The Best Records of 2003 

From world fusion to gangsta hip-hop to Broadway-bound folk princesses, our critics sift through the year's finest.

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AMY ALLISON
No Frills Friend
For the time being, NYC's Amy Allison sets aside the old-school honky-tonk country of her previous albums and instead applies her unique nasal warble to bittersweet, layered folk-rock. Thankfully, it's a real charmer, from the snappy girl-group evocation "Baby, You're the One" to the jangle of "Hell to Pay" and the poignant, autumnal "Pretty Things to Buy." (Diesel Only)

THE LADYBUG TRANSISTOR
The Ladybug Transistor
The older I get, the more I want to listen to music that's harmonious without being bland, and these Brooklynites fit the bill beautifully. Recalling the bygone days of winsome, pretty popsters like the Association and the Hollies -- not to mention the elegant songcraft of Burt Bacharach -- the Transistor is America's answer to Belle and Sebastian: melancholy music full of baroque detail, but touched with wry humor and channeled into tunes that linger in your mind long after the disc is over. (Merge)

JAMES BLOOD ULMER
No Escape from the Blues
If you think the blues have been homogenized like punk rock has, then this disc is a must. Ulmer started out in jazz (most notably with Ornette Coleman), but in recent years he has reinvented himself as a bluesman linking the country blues and electric urban blues eras, and No Escape may be his Ultimate Statement: smoldering, raw (but never sloppy), and spiced with atypical elements like Hendrix-esque feedback and Spiritualized-style space-drone. (Hyena)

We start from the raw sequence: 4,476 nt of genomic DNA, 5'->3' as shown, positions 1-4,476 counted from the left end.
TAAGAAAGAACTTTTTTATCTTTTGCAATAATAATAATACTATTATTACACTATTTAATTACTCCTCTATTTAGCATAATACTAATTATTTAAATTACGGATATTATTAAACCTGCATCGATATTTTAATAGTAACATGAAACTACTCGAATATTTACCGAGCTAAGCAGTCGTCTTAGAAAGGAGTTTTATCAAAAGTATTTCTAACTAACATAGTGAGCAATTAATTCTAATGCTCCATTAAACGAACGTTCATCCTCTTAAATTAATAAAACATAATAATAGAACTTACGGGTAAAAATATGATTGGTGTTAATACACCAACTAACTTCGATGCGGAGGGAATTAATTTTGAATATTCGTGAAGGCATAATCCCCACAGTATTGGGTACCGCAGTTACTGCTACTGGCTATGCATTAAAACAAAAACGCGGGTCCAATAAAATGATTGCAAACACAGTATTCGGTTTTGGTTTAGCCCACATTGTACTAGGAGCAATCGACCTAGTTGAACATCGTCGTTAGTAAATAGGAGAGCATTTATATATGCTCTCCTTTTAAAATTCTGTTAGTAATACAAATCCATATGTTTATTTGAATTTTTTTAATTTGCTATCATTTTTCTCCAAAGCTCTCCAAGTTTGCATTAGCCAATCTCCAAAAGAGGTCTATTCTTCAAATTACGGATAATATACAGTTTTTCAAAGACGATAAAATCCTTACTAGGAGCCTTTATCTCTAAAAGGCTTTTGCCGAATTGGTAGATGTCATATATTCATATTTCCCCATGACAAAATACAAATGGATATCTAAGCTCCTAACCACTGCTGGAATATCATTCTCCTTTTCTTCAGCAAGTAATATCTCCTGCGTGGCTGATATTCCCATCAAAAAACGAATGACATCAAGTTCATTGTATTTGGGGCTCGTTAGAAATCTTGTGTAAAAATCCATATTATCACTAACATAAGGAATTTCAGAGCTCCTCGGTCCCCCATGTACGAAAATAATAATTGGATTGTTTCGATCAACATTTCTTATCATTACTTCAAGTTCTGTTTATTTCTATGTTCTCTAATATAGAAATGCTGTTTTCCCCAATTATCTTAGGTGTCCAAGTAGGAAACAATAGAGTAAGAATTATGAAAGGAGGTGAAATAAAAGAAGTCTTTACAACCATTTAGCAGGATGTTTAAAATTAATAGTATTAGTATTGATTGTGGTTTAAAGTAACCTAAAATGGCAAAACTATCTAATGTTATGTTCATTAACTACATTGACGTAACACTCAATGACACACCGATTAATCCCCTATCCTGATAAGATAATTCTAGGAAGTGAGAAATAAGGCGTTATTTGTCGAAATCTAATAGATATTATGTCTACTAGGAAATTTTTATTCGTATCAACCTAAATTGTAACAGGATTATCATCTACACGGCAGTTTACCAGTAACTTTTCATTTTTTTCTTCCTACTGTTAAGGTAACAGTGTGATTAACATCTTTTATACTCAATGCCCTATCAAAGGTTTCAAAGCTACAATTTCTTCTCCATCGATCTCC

BARBARA SFRAGA
Under the Moon
Many jazz singers seem curiously out of time, mired in hackneyed, morose, emotionally dysfunctional standards-land. Not Ms. Sfraga. A singularly eclectic interpreter, she mines a variety of songs from sources as seemingly disparate as Duke Ellington, Angela Bofill, and Bob Dylan with masterful control of a remarkable voice slightly reminiscent of Joni Mitchell's. In any event, it soars like a saxophone. (A440)

DAVE DOUGLAS
Freak In
On one hand you have the reactionary re-boppers -- the players who seem to think jazz stopped developing in 1964 (with nothing before 1945, either). Then you have the avant-garde camp -- the self-indulgent types to whom melody, rhythm, and harmony are anathema. Both camps view "fusion" as a mistake. But trumpeter and composer Dave Douglas brooks none of it: He can swing and play "out," and he's recorded tribute albums to Wayne Shorter and Joni Mitchell. Freak In combines the best of all factions in a manner comparable to (not "sounds like," but is like) Miles Davis' watershed albums In a Silent Way and Bitches Brew. (Bluebird)

VARIOUS
Fado -- Exquisite Passion